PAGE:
We’ve all heard of a defined benefit plan and defined contribution plans like the 401(k). But what’s a DB(k)? Rep. Rob Andrews (D-NJ) introduced his pension reform bill on November 19, “The Retirement Enhancement Revenue Act of 2004,” which included a provision calling for the creation of a hybrid combination of a traditional DB plan and a 401(k).
The Principal Financial Group and the American Society of Pension Professionals & Actuaries (ASPPA) are the brains behind the DB(k). Rep. Andrews–the ranking Democrat on the House Education and Workforce’s Employer-Employee Relations Subcommittee–has been helping both groups develop the DB(k) concept. Larry Zimpleman, president of Retirement and Investor Services at The Principal, says the DB(k) “is essentially a defined benefit plan with 401(k) features but without the complexities of a traditional pension plan.”
The savings rate among Americans is at an all-time low, and the “vast majority of workers are employed by small businesses,” which lack the array of retirement savings programs available to larger firms, says Stuart Brahs, VP of federal government relations at The Principal. A recent study by the company found that less than 40% of small firms, those with 10 to 1,500 workers, offer DB plans, Brahs says. The DB(k) is designed to “encourage small- and medium-sized firms to provide both the stability of a DB plan and the flexibility of a DC plan,” he adds.
Small- and medium-sized firms avoid setting up DB plans because they’re costly to maintain and administer, in part, Brahs says, because of the annual premium that has to be paid to the Pension Benefit Guaranty Corp. (PBGC). DB plans are also complicated to structure. But the DB(k) is designed to “provide a slimmed-down arrangement whereby the cost and the administrative burden are kept at a minimum,” Brahs explains. The DB(k) would save money because small firms would only need one plan document and one Form 5500–the annual reporting document that’s filed with the government, Brahs says. By combining both plans in a DB(k), only one actuarial exam would need to be performed each year instead of two.
Introducing a bill during a lame-duck session of Congress may seem like a futile endeavor, but Brahs says The Principal and ASPPA encouraged Rep. Andrews to introduce the bill in 2004 so he could garner feedback on the DB(k) concept before the 109th Congress convenes this year. That way, Andrews can review the comments and implement changes to the bill before reintroducing it this year–as early as February, Brahs says.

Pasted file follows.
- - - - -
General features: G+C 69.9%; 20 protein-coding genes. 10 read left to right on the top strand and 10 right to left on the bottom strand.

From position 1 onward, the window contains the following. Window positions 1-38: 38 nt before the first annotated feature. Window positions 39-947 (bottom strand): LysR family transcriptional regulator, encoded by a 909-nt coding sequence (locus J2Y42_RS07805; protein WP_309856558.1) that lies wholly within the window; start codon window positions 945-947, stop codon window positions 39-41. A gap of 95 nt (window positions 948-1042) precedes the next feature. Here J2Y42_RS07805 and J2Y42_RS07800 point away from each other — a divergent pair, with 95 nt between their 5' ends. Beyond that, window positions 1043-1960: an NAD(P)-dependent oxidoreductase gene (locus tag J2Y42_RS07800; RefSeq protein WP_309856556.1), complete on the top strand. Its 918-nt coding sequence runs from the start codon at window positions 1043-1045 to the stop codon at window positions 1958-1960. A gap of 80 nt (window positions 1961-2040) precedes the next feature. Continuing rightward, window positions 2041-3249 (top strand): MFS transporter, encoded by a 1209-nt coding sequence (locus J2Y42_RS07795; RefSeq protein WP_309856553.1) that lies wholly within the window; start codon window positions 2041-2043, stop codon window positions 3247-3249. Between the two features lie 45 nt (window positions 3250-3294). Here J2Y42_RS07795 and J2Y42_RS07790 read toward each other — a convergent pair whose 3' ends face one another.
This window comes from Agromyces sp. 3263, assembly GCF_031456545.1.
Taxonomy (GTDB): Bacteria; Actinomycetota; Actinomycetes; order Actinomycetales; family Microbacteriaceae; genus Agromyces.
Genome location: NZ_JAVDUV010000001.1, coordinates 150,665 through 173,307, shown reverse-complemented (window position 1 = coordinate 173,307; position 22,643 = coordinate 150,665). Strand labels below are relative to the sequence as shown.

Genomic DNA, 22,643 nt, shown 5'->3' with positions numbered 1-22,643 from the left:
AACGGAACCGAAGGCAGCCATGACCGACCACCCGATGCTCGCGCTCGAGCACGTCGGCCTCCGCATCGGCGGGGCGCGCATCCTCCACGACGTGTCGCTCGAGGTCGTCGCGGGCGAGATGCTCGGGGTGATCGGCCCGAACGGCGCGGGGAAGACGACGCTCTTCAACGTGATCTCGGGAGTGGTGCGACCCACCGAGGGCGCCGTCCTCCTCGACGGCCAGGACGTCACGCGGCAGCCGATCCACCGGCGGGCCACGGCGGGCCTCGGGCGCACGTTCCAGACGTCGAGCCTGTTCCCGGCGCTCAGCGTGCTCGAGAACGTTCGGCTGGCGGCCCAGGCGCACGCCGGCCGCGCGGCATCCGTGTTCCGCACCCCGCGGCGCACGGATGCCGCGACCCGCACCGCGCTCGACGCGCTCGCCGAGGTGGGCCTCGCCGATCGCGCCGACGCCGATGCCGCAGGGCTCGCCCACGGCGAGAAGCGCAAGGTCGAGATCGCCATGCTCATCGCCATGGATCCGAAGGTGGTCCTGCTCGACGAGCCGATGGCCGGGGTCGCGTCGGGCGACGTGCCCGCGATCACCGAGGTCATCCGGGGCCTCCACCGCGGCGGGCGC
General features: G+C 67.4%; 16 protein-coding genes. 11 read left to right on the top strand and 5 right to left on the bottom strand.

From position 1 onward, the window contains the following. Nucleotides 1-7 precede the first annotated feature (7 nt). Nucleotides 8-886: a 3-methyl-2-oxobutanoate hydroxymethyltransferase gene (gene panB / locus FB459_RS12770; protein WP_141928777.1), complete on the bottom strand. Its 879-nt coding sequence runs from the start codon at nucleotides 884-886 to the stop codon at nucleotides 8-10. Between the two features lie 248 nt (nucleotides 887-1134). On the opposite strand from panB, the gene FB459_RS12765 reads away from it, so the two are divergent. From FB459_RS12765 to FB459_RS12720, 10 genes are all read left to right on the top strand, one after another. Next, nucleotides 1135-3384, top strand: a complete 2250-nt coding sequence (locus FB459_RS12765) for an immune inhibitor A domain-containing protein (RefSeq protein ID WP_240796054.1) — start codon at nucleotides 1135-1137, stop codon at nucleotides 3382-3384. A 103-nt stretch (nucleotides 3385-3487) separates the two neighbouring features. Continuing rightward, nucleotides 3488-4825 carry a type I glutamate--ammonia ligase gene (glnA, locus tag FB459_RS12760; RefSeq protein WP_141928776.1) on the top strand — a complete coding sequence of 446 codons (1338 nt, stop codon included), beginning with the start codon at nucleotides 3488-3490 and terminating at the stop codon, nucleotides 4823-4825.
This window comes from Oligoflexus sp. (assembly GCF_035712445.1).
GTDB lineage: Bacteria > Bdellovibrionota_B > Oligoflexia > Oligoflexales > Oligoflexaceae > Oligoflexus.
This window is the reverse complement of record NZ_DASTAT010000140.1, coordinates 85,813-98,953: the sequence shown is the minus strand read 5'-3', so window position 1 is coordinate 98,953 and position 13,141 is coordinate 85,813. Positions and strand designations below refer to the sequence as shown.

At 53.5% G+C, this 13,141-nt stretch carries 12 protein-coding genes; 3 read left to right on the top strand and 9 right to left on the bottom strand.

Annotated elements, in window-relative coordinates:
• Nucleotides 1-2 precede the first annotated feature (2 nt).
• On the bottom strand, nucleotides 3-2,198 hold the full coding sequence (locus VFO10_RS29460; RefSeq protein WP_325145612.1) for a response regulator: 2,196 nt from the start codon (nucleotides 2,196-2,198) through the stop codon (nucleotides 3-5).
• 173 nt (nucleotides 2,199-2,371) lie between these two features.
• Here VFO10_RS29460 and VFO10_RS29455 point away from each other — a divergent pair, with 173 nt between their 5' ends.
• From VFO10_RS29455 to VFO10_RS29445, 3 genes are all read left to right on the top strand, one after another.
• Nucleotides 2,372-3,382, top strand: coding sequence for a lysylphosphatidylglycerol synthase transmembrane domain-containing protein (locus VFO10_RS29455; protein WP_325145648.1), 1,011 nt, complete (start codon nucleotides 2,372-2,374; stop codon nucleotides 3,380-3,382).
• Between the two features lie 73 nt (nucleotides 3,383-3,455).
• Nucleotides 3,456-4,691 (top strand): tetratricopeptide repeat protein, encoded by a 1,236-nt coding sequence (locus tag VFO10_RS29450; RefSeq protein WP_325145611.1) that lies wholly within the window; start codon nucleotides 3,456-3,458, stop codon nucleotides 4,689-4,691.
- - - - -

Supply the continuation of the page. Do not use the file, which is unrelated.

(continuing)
The Principal and ASPPA are also searching for a Senate sponsor. “We’ve talked to a number of people on both sides of the aisle,” Brahs says. The ideal sponsor would be a member of the Finance Committee, which has jurisdiction over taxes, or the Senate Health, Education, Pension and Labor committee, which has jurisdiction over ERISA, he says. Principal plans to resume talks with both committees once the new members are installed this year.
Before Principal or any other firm could offer the DB(k), Congress must first agree to amend the tax code and ERISA. That won’t be easy. “There is one plan with the DB(k), but there are two pots of money,” Brahs says. The money in the DB and DC plans are not commingled, he says, “so the DB portion would continue to be overseen by the PBGC, and the 401(k) would be overseen by Treasury and IRS.” In order to have one plan document and one summary plan description, he says, “you’d have to change the laws because they are fairly rigid in the way they’re written.”
The DB(k) won’t be the only retirement savings issue for Congress to consider this year. In Brahs’s opinion, “the 109th Congress is going to be the pension Congress.” Why? “Congress has to replace the defined benefit funding mechanism–the 30-year T-bond rate it messed around with–by December 31.” The PBGC needs reforming as well. Then there’s Senator Charles Grassley (R-Iowa), chairman of the Senate Finance Committee, who plans to reintroduce his pension reform bill, the National Employee Savings and Trust Equity Guarantee Act (NESTEG). Finally, let’s not forget reform of the Social Security system, which, Brahs predicts, “will be debated, but there will be no action.”–Melanie Waddell